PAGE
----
An apparatus has been designed and constructed for measuring the coefficient of linear thermal expansion in the 30–250°C temperature range for samples as small as 13 mm in length and 6 mm in diameter. Similarities between this apparatus and one previously built for measurements from room temperature down to 10 K are reviewed; important modifications appropriate to the high temperature range are discussed in detail. Measurements were made at 25°C intervals on two infrared-transmitting optical materials: polycrystalline cadmium sulfide (Eastman Kodak Co.) and chalcogenide glass 20, composition Ge33Se55Asl2 (Texas Instruments, Inc.). Measurements were also made on a sample of Corning crown glass 8263; the results are compared with Corning data. Finally, it is shown that the thermal expansion coefficients determined with this high temperature apparatus are compatible with those obtained with the above-mentioned low temperature device.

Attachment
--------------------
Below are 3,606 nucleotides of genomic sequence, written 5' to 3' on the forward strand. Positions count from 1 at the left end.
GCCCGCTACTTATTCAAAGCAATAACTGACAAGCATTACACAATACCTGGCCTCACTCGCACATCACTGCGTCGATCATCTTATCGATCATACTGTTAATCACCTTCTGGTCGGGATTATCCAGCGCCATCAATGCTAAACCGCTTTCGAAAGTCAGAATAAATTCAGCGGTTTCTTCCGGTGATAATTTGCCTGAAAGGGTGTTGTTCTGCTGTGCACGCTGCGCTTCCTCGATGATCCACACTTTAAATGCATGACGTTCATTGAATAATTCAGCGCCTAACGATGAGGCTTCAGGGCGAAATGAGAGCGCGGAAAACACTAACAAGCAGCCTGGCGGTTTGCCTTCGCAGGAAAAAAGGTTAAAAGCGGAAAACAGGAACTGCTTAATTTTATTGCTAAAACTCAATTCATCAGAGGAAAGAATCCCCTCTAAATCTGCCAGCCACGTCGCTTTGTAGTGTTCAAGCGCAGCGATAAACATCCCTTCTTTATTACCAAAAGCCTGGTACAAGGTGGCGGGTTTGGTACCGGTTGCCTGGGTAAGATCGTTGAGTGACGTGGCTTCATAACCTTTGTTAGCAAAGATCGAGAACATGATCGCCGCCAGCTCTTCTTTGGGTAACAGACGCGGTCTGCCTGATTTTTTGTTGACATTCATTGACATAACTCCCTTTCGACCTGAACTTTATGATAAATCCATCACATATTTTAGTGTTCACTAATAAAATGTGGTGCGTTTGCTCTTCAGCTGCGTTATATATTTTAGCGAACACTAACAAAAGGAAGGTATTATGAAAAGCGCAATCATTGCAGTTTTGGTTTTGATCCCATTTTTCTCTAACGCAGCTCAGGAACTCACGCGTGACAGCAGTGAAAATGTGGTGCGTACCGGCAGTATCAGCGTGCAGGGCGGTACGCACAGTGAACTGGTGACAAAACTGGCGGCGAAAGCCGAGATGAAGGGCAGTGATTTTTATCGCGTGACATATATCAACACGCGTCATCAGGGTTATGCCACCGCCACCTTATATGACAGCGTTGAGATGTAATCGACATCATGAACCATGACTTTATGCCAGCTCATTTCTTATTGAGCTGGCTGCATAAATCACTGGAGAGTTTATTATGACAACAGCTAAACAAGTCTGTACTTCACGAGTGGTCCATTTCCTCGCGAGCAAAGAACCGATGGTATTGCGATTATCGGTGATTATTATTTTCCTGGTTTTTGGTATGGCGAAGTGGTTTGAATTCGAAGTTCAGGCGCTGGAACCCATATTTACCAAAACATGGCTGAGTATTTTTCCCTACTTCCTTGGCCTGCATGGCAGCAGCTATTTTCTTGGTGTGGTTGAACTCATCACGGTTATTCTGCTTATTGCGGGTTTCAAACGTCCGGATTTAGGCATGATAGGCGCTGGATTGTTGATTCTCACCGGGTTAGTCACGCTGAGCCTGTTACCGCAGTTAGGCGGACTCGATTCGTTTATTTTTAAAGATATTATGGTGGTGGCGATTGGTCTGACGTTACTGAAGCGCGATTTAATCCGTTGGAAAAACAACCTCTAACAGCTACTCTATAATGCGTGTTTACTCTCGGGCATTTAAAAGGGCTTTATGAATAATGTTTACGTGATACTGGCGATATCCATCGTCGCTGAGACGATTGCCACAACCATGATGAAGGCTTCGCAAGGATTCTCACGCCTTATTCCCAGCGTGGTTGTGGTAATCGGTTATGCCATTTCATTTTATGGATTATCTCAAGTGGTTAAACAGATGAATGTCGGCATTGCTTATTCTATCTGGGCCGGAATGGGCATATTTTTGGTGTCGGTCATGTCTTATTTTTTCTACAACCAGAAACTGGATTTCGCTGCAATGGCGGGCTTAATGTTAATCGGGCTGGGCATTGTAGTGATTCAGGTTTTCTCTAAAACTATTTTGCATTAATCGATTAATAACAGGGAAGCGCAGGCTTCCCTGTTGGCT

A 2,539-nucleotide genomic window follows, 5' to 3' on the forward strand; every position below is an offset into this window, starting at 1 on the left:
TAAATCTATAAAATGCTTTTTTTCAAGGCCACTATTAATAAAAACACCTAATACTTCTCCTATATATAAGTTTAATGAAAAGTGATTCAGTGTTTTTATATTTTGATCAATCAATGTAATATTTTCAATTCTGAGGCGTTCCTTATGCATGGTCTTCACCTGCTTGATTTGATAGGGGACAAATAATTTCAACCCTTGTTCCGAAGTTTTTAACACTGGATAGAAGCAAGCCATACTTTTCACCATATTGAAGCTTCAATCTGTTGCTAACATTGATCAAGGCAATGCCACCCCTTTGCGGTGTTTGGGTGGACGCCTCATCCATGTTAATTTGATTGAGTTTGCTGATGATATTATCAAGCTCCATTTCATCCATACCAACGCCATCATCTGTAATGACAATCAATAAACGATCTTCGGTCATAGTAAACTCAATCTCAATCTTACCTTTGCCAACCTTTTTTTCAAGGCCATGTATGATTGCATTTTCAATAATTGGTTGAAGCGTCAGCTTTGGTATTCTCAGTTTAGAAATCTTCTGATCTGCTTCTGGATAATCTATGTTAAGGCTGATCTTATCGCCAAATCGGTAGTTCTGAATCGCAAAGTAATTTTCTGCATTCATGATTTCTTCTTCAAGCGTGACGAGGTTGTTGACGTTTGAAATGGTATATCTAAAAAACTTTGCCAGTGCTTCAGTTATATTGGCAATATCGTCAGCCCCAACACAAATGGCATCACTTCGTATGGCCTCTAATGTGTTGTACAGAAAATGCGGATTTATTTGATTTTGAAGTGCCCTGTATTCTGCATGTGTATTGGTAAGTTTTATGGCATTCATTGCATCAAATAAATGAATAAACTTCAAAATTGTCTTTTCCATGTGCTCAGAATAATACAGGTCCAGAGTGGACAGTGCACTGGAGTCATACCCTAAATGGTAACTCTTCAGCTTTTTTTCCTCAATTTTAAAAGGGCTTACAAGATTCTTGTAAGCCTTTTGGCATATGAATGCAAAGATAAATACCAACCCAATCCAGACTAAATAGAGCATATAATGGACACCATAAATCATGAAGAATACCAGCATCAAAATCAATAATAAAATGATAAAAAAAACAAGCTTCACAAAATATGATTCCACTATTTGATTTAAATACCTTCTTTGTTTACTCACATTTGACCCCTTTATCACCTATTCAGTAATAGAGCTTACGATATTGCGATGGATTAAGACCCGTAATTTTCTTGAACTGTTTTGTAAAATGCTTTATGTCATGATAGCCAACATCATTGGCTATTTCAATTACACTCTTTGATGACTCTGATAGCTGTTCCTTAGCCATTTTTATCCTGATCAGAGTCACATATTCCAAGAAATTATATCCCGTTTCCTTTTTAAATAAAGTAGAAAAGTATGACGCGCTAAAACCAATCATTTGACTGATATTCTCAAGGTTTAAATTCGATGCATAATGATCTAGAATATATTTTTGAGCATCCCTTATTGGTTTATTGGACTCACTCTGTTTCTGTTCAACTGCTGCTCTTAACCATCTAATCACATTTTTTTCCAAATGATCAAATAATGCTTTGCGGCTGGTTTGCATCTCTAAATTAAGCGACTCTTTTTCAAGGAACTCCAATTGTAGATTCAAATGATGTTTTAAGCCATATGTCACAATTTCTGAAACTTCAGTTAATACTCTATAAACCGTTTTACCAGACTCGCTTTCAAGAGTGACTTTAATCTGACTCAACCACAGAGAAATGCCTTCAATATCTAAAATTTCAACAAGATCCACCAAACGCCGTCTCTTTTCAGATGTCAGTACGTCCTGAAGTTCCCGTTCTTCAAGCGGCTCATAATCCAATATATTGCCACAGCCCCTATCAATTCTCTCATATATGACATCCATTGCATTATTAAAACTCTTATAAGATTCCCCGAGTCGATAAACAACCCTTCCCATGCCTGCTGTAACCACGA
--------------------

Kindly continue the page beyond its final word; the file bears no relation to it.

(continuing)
John F. Ebersole, Stanley S. Ballard, and James Steve Browder, "Apparatus for Measuring the Thermal Expansion of Optical Materials from 30°C to 250°C," Appl. Opt. 11, 844-848 (1972)